December 15th, 2006 • 10:29 am
Now that I finally have broadband (sort of), I can actually view YouTube videos and see what the fuss is all about. (Technically, it’s not impossible to play YouTube videos with a dial-up connection, but it is obviously painfully slow to load them.)
Immediately, my first urge was to try and save the videos I wanted to keep for viewing again later. And of course there is no obvious way to do this in the YouTube interface, because it’s not exactly something that they want to encourage. (As usual in this modern digital world, fair use no longer seems to be supported.)
I searched for solutions on the Web, and while I eventually found everything that I needed, I didn’t find easy instructions in a single place for the average Mac OS X user. So I thought I would make my own little contribution by summarizing the steps here.
First of all, if you want to keep a YouTube video, you need to get a local copy of the video on your hard drive. When you access a page with a YouTube video, your web browser actually does load the video file in its cache so that it does not have to download it again and again each time you want to play it. The video file stays in the browser’s cache as long as you keep the web page with the video open in the browser.
Unfortunately, with Safari in Mac OS X 10.4, there is no way to access the cache and retrieve the file that I am aware of. There is, however, an easy way to download the video as a file. All you have to do once you’ve loaded a YouTube video in a window in Safari is to bring up the Activity window (command-option-A or “ ” in the “ ” menu) and then look for the item for that YouTube page in the Activity list.
Then you need to expand the item for that window and look at the list of various items loaded as part of the YouTube page. There will be one item that is much bigger than all the others and weighs several megabytes (the size of the video file), whereas all the other ones are small items in kilobytes. That’s the item you want. All you have to do now is to double-click on that item. This will effectively force Safari to re-download the video, but as a stand-alone file this time, and it will automatically be saved in your downloads folder as a file with a name like “get_video.”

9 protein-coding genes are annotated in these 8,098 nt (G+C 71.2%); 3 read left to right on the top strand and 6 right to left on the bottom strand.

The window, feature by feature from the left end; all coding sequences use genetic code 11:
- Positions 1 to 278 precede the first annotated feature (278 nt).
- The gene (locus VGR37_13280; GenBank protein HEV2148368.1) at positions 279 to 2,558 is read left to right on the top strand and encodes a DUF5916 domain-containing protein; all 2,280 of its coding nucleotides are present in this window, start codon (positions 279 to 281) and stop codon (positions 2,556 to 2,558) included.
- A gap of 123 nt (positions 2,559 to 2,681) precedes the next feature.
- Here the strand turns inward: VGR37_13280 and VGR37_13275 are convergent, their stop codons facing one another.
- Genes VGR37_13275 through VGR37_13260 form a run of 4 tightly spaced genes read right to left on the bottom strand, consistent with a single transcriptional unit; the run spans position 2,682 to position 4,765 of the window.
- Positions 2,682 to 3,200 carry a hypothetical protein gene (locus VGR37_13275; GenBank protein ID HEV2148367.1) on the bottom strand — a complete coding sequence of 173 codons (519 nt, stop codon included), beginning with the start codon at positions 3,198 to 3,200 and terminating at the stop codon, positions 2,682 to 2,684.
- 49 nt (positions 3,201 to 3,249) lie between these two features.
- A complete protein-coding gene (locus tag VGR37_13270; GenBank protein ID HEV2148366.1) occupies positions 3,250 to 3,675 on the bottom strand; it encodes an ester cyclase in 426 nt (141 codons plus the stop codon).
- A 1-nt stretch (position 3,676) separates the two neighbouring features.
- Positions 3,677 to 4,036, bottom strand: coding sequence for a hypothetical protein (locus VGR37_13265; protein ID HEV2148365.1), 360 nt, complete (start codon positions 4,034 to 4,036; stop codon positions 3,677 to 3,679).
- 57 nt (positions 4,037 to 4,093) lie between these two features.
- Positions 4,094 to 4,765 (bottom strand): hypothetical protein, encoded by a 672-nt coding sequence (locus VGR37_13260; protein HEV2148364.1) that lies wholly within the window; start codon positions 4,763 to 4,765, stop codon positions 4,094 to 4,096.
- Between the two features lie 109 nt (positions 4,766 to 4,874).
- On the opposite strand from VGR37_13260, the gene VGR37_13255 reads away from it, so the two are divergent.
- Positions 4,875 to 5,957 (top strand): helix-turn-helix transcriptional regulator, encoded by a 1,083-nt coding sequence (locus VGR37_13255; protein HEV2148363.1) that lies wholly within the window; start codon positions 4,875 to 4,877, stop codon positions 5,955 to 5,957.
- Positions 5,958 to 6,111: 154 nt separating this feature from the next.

Don’t let the name fool you. This is actually the video file you want. All you have to do now is to rename the file by giving it a name that describes its content, and then adding the “.flv” file extension. (“.flv” stands for Flash video, which is the video file format used by YouTube) Mac OS X’s Finder will ask you to confirm that you want to add the file extension. Just confirm it.
Now the question is, how do you play a Flash video file in Mac OS X? Much to my disappointment, I didn’t find any easy answers to that question. I did find a free piece of software called SWF Movie Player that is supposed to allow you to play such files, but in my experience it is a pretty poor piece of software. It crashes easily, and with the second Flash video that I tried to play with it, the audio track and the video track were completely out of synch. In addition, the video quality was pretty poor compared to the actual YouTube original. So I quickly gave up on this.
I suppose that it is probably possible to design a simple HTML page with the video file embedded in it and to play it in Safari by simply loading the HTML page (since Safari will then use the Flash plug-in to play the file), but that sounded too complicated to me. I wanted something simple. So I searched some more. I found a piece of free software called ffmpegX, which is a multi-purpose tool that reads all kinds of video formats and converts to all kinds of other video formats. I was able to open my Flash video files with this tool and to play them by using the “Preview” function, but it worked pretty poorly, with repeated crashes, and a rather deficient user interface. Again, it was too painful for what I wanted to do.
After more searching, I ended up finding a piece of free software called iSquint. Like ffmpegX, it’s not actually a player. It is a small utility that is supposed to convert YouTube videos to a format compatible with your video iPod. What it actually does it convert Flash video files to MPEG4 video files. But the process is so easy and so quick for small video clips that it effectively works for me as a player as well as a converter. I just open the Flash video with iSquint and convert it with the default setting, et voilà. I now had a movie file that I could open and play with QuickTime Player, and the quality was just as good (or as bad, as if often the case) as the YouTube original.
So, based on my experience, all you need to save, play, and convert YouTube videos in Mac OS X is Safari and iSquint. Just follow the instructions above and you’ll be able to fairly use YouTube videos as much as you’d like.